Ho hum so far in ’23?

Well not quite. Stocks climbed 6.2% in January – second best January since 1990 – as a result of good inflation and Fed news, but then declined 2.6% in February, and for the year are up about 3.4%. Tech stocks on average are up for the year about 9% through February.

As you are probably tired of hearing by now, stocks will lag depending on the behavior and anticipated behavior of the Federal Reserve’s effort to fight inflation by cooling off the economy with rising interest rates. The Fed raised rates at the end of January, yes, but at only a quarter percentage point, was much less than the previous seven times. That was good. However, during February, data was released that showed continued pressure on inflation. The markets did not like this for fear that the Fed would raise longer and higher.

Tech up, Utilities down

Groups of stocks move differently in different years. For this reason, it is dangerous to make rash trading decisions by selling off something that may be going through a period in which it loses temporary favor with emotional markets. Utility and tech stocks demonstrate this.

Though early in 2023 yet, while tech stocks are up 9% in just two months, utility stocks are down 5%. Contrast this to 2022 in which tech stocks dropped a whopping 31% and utility stocks dropped only 2%. It always amuses me when reviewing new clients’ portfolios to see voluminous trading by their former broker, often selling high quality investments in an attempt to time the market – or just impress the client that they’re doing something.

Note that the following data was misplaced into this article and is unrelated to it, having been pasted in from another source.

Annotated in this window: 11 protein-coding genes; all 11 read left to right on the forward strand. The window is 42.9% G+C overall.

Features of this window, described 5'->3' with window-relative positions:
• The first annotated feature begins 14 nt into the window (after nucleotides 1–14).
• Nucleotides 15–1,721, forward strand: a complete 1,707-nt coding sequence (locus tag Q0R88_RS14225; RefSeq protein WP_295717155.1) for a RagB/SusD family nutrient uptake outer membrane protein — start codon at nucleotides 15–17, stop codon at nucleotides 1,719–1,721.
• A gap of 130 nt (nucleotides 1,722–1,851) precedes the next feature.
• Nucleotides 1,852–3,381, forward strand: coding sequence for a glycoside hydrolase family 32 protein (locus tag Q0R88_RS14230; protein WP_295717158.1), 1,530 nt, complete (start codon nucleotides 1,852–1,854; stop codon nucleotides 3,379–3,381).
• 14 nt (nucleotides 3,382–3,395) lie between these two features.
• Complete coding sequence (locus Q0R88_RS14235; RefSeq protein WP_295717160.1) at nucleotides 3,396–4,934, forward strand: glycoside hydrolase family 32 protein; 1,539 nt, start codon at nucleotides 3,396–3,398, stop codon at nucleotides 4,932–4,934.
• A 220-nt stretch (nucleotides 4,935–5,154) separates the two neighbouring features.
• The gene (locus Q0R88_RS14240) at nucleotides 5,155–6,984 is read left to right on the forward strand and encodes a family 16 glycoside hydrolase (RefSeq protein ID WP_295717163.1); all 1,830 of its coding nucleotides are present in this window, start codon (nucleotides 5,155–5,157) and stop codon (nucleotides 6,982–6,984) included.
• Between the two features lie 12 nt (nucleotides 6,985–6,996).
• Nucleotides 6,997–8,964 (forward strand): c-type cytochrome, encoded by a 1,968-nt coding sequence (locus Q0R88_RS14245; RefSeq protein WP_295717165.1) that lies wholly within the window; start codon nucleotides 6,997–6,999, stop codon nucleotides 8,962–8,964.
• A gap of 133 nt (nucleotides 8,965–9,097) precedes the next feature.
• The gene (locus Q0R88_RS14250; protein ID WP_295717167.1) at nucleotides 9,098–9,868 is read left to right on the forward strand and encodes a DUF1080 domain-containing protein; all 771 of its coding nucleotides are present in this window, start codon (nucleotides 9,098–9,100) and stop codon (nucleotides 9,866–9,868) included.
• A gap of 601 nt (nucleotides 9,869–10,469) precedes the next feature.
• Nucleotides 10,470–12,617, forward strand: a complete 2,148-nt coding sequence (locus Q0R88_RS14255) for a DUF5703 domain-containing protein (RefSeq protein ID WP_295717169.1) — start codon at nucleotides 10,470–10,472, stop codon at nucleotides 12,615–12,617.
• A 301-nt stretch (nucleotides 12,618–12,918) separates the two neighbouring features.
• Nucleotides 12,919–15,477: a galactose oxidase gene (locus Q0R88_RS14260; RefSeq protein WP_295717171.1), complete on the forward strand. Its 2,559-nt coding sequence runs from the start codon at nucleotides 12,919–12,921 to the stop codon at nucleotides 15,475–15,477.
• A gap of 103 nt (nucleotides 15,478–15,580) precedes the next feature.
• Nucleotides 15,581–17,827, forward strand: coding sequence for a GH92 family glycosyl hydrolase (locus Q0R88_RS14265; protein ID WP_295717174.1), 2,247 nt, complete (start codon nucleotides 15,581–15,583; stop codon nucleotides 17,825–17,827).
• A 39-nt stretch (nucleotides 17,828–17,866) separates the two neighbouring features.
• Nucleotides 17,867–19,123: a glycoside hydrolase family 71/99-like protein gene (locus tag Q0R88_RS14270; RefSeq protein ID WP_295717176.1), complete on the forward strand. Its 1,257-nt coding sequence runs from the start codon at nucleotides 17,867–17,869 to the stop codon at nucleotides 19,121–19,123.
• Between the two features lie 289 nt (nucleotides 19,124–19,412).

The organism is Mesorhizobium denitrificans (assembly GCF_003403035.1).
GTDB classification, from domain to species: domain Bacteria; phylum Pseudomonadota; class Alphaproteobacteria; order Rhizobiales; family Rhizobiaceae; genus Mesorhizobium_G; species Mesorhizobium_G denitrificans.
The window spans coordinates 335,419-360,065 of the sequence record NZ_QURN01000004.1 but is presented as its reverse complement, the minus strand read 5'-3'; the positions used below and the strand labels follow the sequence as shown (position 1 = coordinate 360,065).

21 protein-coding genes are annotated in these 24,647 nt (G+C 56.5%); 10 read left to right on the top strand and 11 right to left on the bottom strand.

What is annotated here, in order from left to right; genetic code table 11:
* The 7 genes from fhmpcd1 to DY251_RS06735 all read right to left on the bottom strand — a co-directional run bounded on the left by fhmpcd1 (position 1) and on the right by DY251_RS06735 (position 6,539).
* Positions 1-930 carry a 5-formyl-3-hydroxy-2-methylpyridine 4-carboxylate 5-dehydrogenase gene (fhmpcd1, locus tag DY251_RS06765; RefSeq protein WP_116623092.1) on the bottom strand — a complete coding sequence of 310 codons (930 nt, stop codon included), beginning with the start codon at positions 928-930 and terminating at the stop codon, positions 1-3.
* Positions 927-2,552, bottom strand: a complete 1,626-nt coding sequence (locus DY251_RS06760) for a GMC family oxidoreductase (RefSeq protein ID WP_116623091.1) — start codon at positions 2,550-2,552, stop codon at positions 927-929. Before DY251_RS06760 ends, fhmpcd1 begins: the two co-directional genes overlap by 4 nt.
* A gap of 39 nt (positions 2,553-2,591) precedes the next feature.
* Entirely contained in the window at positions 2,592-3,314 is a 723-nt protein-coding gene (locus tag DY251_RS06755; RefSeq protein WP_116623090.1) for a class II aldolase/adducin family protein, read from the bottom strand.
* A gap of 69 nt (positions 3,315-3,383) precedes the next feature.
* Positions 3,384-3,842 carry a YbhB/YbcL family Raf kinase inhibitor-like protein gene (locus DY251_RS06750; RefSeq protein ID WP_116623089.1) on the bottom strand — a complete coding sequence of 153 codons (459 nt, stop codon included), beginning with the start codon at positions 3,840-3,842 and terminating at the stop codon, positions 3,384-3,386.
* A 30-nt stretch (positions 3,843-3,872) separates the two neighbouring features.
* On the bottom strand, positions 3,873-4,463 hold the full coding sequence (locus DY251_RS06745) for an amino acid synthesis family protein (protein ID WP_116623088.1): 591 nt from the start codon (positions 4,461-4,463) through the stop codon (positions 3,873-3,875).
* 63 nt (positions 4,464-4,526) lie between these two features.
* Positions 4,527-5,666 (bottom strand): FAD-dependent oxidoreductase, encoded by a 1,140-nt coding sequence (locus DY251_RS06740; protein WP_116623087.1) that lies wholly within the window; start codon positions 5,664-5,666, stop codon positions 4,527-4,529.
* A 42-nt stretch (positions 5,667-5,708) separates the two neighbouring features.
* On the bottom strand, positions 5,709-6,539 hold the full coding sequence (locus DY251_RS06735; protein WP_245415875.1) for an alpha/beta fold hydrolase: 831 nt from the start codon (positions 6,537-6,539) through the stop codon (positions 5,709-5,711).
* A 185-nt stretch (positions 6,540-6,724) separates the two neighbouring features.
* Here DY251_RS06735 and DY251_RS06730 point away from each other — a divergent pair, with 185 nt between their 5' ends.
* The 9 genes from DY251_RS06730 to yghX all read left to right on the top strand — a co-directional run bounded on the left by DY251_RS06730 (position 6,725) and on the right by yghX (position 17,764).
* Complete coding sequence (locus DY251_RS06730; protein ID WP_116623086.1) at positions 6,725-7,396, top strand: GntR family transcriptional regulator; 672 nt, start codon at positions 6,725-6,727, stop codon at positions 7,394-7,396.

Interest rates are still up – but be careful

One of the results of the Fed raising rates to raise inflation is that lending and savings rates have increased. As of today, the average 30-year mortgage rate is 7.1%. The average one-year bank CD rate in the country is 1.6%, but many banks are offering more, and a two-year treasury bond hit 4.8% today. It was 4.1% as recently as January 20th. Investment grade corporate bonds are now in the 6-7% range.

Yes, we are busy buying corporate and even some treasury bonds for clients, but we do it with eyes open. As tempting as a two-year treasury bond at 4.8% may be, what does the investor do at the end of two years if interest rates have fallen? Be stuck with new bonds that pay only 3%? Or, the idea of then taking these funds and investing in stocks may have missed much of a rising market during that time, especially if inflation slows. We saw the market rise 6.2% in January, one little month, on just hints of lower inflation. Many of our bond purchases have attempted to stagger maturity dates so as to prolong favorable high rates.

Happy St. Patty’s Day, a time when everybody can have a bit of the luck of the irish.

Best Regards,

The Dougherty Investment Advisor Team